Charles Partridge Adams
We enjoyed an exhibit and talk last Saturday at Saks Galleries
in Denver. In conjunction with the upcoming Charles Partridge Adams exhibit
at the Denver Art Museum which opens on December 16, author and historian Steve Andreas
discussed Adams' career and works.
Adams is widely considered to have been Colorado's finest landscape artist. He is best-known for his stunning views of snowy mountain peaks in early morning or sunset light, or wreathed in storm clouds, and for his luminous sunset and twilight paintings of the river bottoms near Denver. He worked in both oil and
watercolor, as well as detailed field sketches such as the one at right, done in blue ink. He also sketched in pencil, noting local colors for reference back in the studio.
Adams moved to Denver at the age of 18 with his family in 1876. He was largely self-taught, visiting the studios of George Inness, Worthington Whittredge and William Keith and also traveling in Europe. He established a studio in Denver in 1893 and began spending summers in Rocky Mountain National Park in 1900. He also painted up and down the Rockies from Glacier National Park to Arizona and New Mexico. He moved to southern California in 1917 and continued painting there until his death in Pasadena in 1942.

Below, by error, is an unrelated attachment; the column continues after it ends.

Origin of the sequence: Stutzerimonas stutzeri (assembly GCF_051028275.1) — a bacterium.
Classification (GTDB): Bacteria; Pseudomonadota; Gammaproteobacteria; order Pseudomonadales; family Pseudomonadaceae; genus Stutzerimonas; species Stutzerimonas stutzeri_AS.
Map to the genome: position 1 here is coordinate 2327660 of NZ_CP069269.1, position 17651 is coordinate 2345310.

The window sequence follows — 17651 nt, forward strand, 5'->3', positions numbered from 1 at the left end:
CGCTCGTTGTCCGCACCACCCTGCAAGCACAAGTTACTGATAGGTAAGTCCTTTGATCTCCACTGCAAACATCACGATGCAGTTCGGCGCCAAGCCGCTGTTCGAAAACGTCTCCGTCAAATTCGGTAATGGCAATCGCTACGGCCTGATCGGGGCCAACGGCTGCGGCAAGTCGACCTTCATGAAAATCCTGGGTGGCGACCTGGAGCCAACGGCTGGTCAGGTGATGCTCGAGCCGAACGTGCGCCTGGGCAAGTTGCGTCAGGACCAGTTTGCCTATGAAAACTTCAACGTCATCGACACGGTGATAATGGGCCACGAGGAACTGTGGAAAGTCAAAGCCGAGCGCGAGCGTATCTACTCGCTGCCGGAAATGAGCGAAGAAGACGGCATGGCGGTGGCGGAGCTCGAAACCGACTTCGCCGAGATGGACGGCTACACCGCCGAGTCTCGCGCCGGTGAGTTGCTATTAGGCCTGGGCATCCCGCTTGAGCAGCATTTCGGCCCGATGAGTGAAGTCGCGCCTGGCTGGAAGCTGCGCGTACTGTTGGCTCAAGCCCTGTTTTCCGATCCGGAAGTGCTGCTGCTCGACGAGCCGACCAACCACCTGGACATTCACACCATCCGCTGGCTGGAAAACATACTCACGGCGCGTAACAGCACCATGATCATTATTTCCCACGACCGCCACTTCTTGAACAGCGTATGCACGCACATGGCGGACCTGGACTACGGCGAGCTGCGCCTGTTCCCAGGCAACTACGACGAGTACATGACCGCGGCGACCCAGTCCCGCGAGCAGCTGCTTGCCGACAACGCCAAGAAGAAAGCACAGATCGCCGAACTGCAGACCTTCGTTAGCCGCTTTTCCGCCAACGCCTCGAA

The Denver Art Museum will exhibit 37 of the best of his oil and watercolor paintings depicting Colorado and will show the diversity of his work, which includes such styles as realism, tonalism and impressionism. The exhibit will be on view until September 8, 2013.
This gouache (right) is a vivid and detailed 8"x10" painting.
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